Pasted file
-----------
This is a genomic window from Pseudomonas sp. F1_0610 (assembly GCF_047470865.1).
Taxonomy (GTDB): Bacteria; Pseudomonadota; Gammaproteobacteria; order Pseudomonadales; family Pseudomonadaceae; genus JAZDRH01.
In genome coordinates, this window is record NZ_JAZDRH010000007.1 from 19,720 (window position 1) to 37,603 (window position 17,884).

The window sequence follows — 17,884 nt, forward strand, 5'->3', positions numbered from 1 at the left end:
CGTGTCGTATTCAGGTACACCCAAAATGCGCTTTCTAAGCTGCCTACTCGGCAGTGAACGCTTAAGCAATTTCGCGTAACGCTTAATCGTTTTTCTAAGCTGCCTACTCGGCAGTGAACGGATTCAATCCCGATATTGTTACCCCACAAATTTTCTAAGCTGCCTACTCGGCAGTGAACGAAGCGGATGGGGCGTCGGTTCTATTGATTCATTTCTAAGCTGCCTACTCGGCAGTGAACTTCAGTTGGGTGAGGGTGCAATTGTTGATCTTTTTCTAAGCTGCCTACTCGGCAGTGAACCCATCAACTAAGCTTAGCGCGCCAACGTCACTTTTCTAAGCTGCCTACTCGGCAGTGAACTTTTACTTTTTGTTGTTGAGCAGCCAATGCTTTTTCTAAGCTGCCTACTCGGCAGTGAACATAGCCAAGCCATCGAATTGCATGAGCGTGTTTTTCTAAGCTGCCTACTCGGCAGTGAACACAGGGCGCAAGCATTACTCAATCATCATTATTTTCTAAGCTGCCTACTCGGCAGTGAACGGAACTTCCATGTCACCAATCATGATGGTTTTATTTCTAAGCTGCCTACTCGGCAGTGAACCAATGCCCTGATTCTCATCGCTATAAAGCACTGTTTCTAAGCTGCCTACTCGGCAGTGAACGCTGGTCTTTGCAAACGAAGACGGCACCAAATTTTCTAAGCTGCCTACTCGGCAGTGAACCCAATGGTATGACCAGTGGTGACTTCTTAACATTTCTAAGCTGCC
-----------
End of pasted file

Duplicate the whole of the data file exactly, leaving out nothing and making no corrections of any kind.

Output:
This is a genomic window from Pseudomonas sp. F1_0610 (assembly GCF_047470865.1).
Taxonomy (GTDB): Bacteria; Pseudomonadota; Gammaproteobacteria; order Pseudomonadales; family Pseudomonadaceae; genus JAZDRH01.
In genome coordinates, this window is record NZ_JAZDRH010000007.1 from 19,720 (window position 1) to 37,603 (window position 17,884).

The window sequence follows — 17,884 nt, forward strand, 5'->3', positions numbered from 1 at the left end:
CGTGTCGTATTCAGGTACACCCAAAATGCGCTTTCTAAGCTGCCTACTCGGCAGTGAACGCTTAAGCAATTTCGCGTAACGCTTAATCGTTTTTCTAAGCTGCCTACTCGGCAGTGAACGGATTCAATCCCGATATTGTTACCCCACAAATTTTCTAAGCTGCCTACTCGGCAGTGAACGAAGCGGATGGGGCGTCGGTTCTATTGATTCATTTCTAAGCTGCCTACTCGGCAGTGAACTTCAGTTGGGTGAGGGTGCAATTGTTGATCTTTTTCTAAGCTGCCTACTCGGCAGTGAACCCATCAACTAAGCTTAGCGCGCCAACGTCACTTTTCTAAGCTGCCTACTCGGCAGTGAACTTTTACTTTTTGTTGTTGAGCAGCCAATGCTTTTTCTAAGCTGCCTACTCGGCAGTGAACATAGCCAAGCCATCGAATTGCATGAGCGTGTTTTTCTAAGCTGCCTACTCGGCAGTGAACACAGGGCGCAAGCATTACTCAATCATCATTATTTTCTAAGCTGCCTACTCGGCAGTGAACGGAACTTCCATGTCACCAATCATGATGGTTTTATTTCTAAGCTGCCTACTCGGCAGTGAACCAATGCCCTGATTCTCATCGCTATAAAGCACTGTTTCTAAGCTGCCTACTCGGCAGTGAACGCTGGTCTTTGCAAACGAAGACGGCACCAAATTTTCTAAGCTGCCTACTCGGCAGTGAACCCAATGGTATGACCAGTGGTGACTTCTTAACATTTCTAAGCTGCC